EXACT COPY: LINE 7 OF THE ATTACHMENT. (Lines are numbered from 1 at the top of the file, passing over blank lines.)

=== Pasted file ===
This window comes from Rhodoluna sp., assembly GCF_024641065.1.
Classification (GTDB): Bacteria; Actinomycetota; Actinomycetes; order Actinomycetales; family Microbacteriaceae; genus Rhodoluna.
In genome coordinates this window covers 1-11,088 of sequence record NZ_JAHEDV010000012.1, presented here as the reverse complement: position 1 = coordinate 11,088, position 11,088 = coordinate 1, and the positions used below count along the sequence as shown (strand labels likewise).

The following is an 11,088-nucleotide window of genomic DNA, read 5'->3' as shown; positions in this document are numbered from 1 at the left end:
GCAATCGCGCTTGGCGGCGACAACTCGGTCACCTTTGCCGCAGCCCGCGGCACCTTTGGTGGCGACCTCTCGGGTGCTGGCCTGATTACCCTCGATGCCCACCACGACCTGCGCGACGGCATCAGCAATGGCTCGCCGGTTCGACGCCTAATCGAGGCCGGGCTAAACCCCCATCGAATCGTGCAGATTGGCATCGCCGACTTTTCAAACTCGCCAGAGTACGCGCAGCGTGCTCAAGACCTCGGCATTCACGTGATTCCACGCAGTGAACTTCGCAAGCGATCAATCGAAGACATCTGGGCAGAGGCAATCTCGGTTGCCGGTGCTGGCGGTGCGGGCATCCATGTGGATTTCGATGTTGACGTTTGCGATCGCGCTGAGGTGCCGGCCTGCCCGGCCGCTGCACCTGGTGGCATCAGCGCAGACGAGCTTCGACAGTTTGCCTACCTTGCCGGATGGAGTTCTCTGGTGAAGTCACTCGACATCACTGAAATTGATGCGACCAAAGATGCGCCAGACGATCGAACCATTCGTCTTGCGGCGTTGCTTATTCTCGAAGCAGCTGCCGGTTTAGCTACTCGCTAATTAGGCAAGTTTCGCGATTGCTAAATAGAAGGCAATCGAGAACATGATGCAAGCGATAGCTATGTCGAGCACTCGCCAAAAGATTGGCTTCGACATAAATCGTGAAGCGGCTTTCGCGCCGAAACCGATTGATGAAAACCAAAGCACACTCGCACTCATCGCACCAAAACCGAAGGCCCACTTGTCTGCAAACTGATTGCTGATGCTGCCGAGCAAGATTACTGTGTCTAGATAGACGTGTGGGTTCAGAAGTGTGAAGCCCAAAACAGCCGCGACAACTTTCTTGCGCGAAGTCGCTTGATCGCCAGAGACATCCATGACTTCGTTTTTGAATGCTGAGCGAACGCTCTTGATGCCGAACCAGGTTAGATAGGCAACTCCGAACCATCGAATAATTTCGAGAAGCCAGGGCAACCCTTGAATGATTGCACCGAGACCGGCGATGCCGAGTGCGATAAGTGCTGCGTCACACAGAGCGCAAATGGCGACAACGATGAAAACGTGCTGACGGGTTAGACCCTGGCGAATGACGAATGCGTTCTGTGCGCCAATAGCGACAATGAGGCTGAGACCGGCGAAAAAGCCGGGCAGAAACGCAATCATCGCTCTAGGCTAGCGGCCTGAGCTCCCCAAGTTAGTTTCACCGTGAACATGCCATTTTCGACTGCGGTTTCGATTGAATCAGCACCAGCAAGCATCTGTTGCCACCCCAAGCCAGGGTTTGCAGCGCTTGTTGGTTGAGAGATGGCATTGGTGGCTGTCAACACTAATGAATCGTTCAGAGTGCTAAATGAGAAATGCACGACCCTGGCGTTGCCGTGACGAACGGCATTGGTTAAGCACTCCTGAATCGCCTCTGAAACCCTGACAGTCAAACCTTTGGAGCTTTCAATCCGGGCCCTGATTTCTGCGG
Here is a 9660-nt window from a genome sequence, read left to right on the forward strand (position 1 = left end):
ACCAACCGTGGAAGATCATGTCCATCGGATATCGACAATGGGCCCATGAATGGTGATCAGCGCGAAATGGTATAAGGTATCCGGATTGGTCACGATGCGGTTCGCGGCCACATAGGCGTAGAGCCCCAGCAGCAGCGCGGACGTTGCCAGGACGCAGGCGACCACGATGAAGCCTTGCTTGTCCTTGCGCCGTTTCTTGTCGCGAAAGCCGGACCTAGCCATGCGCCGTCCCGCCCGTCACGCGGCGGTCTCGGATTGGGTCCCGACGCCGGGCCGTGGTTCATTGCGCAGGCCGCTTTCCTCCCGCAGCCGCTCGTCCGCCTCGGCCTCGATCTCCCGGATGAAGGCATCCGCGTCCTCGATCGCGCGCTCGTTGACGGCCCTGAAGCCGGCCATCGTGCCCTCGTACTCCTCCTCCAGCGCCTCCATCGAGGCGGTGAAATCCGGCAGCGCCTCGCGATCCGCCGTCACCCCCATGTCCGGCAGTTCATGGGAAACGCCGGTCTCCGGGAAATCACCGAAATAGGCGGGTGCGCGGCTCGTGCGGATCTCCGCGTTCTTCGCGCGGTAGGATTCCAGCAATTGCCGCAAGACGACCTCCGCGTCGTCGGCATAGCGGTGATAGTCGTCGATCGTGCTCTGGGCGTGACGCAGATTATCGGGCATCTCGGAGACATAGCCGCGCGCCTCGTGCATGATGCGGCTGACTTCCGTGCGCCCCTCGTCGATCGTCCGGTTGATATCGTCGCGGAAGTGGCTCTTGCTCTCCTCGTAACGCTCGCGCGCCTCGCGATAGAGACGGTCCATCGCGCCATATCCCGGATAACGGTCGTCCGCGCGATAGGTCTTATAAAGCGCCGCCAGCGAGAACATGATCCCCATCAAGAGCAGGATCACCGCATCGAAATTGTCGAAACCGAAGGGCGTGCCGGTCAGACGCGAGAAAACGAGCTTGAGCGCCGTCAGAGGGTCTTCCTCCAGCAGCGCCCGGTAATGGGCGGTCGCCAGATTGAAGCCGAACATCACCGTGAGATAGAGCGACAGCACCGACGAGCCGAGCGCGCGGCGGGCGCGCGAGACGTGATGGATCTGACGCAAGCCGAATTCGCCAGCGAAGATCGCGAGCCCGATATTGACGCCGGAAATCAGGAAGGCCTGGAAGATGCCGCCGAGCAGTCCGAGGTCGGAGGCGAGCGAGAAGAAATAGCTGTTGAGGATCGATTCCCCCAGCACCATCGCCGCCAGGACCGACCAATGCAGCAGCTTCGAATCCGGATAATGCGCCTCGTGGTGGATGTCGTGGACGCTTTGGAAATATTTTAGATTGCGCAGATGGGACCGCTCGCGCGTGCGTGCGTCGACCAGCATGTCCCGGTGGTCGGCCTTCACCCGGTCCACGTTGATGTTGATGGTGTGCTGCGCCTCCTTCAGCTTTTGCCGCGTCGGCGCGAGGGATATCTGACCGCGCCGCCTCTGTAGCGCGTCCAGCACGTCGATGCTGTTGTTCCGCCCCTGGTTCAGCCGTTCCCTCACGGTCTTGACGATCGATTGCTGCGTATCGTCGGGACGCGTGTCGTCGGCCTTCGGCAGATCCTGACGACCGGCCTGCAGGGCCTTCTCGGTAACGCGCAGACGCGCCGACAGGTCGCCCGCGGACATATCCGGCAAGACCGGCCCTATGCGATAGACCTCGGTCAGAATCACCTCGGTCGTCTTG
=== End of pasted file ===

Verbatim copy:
ACCAACCGTGGAAGATCATGTCCATCGGATATCGACAATGGGCCCATGAATGGTGATCAGCGCGAAATGGTATAAGGTATCCGGATTGGTCACGATGCGGTTCGCGGCCACATAGGCGTAGAGCCCCAGCAGCAGCGCGGACGTTGCCAGGACGCAGGCGACCACGATGAAGCCTTGCTTGTCCTTGCGCCGTTTCTTGTCGCGAAAGCCGGACCTAGCCATGCGCCGTCCCGCCCGTCACGCGGCGGTCTCGGATTGGGTCCCGACGCCGGGCCGTGGTTCATTGCGCAGGCCGCTTTCCTCCCGCAGCCGCTCGTCCGCCTCGGCCTCGATCTCCCGGATGAAGGCATCCGCGTCCTCGATCGCGCGCTCGTTGACGGCCCTGAAGCCGGCCATCGTGCCCTCGTACTCCTCCTCCAGCGCCTCCATCGAGGCGGTGAAATCCGGCAGCGCCTCGCGATCCGCCGTCACCCCCATGTCCGGCAGTTCATGGGAAACGCCGGTCTCCGGGAAATCACCGAAATAGGCGGGTGCGCGGCTCGTGCGGATCTCCGCGTTCTTCGCGCGGTAGGATTCCAGCAATTGCCGCAAGACGACCTCCGCGTCGTCGGCATAGCGGTGATAGTCGTCGATCGTGCTCTGGGCGTGACGCAGATTATCGGGCATCTCGGAGACATAGCCGCGCGCCTCGTGCATGATGCGGCTGACTTCCGTGCGCCCCTCGTCGATCGTCCGGTTGATATCGTCGCGGAAGTGGCTCTTGCTCTCCTCGTAACGCTCGCGCGCCTCGCGATAGAGACGGTCCATCGCGCCATATCCCGGATAACGGTCGTCCGCGCGATAGGTCTTATAAAGCGCCGCCAGCGAGAACATGATCCCCATCAAGAGCAGGATCACCGCATCGAAATTGTCGAAACCGAAGGGCGTGCCGGTCAGACGCGAGAAAACGAGCTTGAGCGCCGTCAGAGGGTCTTCCTCCAGCAGCGCCCGGTAATGGGCGGTCGCCAGATTGAAGCCGAACATCACCGTGAGATAGAGCGACAGCACCGACGAGCCGAGCGCGCGGCGGGCGCGCGAGACGTGATGGATCTGACGCAAGCCGAATTCGCCAGCGAAGATCGCGAGCCCGATATTGACGCCGGAAATCAGGAAGGCCTGGAAGATGCCGCCGAGCAGTCCGAGGTCGGAGGCGAGCGAGAAGAAATAGCTGTTGAGGATCGATTCCCCCAGCACCATCGCCGCCAGGACCGACCAATGCAGCAGCTTCGAATCCGGATAATGCGCCTCGTGGTGGATGTCGTGGACGCTTTGGAAATATTTTAGATTGCGCAGATGGGACCGCTCGCGCGTGCGTGCGTCGACCAGCATGTCCCGGTGGTCGGCCTTCACCCGGTCCACGTTGATGTTGATGGTGTGCTGCGCCTCCTTCAGCTTTTGCCGCGTCGGCGCGAGGGATATCTGACCGCGCCGCCTCTGTAGCGCGTCCAGCACGTCGATGCTGTTGTTCCGCCCCTGGTTCAGCCGTTCCCTCACGGTCTTGACGATCGATTGCTGCGTATCGTCGGGACGCGTGTCGTCGGCCTTCGGCAGATCCTGACGACCGGCCTGCAGGGCCTTCTCGGTAACGCGCAGACGCGCCGACAGGTCGCCCGCGGACATATCCGGCAAGACCGGCCCTATGCGATAGACCTCGGTCAGAATCACCTCGGTCGTCTTG